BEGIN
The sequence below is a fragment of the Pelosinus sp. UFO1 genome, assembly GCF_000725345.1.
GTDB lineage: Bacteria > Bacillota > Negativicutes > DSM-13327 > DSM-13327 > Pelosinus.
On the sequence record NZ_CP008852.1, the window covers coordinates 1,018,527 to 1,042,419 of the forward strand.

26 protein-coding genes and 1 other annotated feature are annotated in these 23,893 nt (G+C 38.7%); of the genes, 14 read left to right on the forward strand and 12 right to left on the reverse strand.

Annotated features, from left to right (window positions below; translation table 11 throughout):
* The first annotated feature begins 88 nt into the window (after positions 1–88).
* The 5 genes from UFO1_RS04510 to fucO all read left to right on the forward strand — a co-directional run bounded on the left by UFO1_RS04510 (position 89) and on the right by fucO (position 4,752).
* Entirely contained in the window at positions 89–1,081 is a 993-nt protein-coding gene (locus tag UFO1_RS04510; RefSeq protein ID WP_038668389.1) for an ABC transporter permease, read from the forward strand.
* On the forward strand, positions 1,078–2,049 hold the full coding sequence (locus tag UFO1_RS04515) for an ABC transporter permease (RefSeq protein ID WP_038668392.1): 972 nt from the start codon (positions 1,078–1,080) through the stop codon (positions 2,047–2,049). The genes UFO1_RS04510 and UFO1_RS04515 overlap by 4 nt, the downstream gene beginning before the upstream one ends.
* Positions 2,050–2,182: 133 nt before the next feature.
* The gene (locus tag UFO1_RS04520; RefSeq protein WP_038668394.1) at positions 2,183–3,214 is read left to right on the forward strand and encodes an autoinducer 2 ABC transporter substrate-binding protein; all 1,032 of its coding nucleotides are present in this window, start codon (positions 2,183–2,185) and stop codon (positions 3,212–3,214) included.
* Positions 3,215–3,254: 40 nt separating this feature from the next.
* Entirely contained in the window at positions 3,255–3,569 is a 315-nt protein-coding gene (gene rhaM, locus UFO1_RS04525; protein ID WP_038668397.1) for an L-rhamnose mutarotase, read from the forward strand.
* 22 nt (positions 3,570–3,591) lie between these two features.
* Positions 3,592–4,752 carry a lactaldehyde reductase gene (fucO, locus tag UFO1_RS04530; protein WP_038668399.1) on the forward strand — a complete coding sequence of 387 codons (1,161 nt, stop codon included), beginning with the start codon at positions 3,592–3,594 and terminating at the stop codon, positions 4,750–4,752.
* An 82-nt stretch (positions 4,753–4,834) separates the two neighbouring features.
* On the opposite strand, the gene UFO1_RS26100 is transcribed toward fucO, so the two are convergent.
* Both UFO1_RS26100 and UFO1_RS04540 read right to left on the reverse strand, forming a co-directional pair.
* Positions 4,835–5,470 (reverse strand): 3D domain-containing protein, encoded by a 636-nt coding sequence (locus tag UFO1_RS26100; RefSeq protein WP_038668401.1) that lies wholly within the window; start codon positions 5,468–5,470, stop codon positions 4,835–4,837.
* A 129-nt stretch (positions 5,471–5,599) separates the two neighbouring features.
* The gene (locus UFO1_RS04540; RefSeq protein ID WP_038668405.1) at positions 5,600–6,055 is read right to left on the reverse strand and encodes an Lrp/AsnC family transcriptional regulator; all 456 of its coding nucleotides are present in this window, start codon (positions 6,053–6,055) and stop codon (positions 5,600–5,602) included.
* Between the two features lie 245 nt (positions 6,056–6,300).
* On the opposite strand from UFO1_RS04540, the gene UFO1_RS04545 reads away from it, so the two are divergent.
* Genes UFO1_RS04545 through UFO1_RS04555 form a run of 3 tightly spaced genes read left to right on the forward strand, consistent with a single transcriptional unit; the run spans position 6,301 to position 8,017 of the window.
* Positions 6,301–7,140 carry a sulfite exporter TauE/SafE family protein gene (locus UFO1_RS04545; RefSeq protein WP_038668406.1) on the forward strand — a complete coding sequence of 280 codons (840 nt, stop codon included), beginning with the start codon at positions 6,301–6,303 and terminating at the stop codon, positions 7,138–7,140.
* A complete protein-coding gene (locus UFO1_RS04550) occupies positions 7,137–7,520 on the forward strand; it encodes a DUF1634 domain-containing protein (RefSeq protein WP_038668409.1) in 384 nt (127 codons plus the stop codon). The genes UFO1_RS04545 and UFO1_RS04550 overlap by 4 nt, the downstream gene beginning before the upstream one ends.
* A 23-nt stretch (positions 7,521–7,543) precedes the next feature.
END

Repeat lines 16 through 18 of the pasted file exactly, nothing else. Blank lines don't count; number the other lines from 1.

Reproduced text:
* An 82-nt stretch (positions 4,753–4,834) separates the two neighbouring features.
* On the opposite strand, the gene UFO1_RS26100 is transcribed toward fucO, so the two are convergent.
* Both UFO1_RS26100 and UFO1_RS04540 read right to left on the reverse strand, forming a co-directional pair.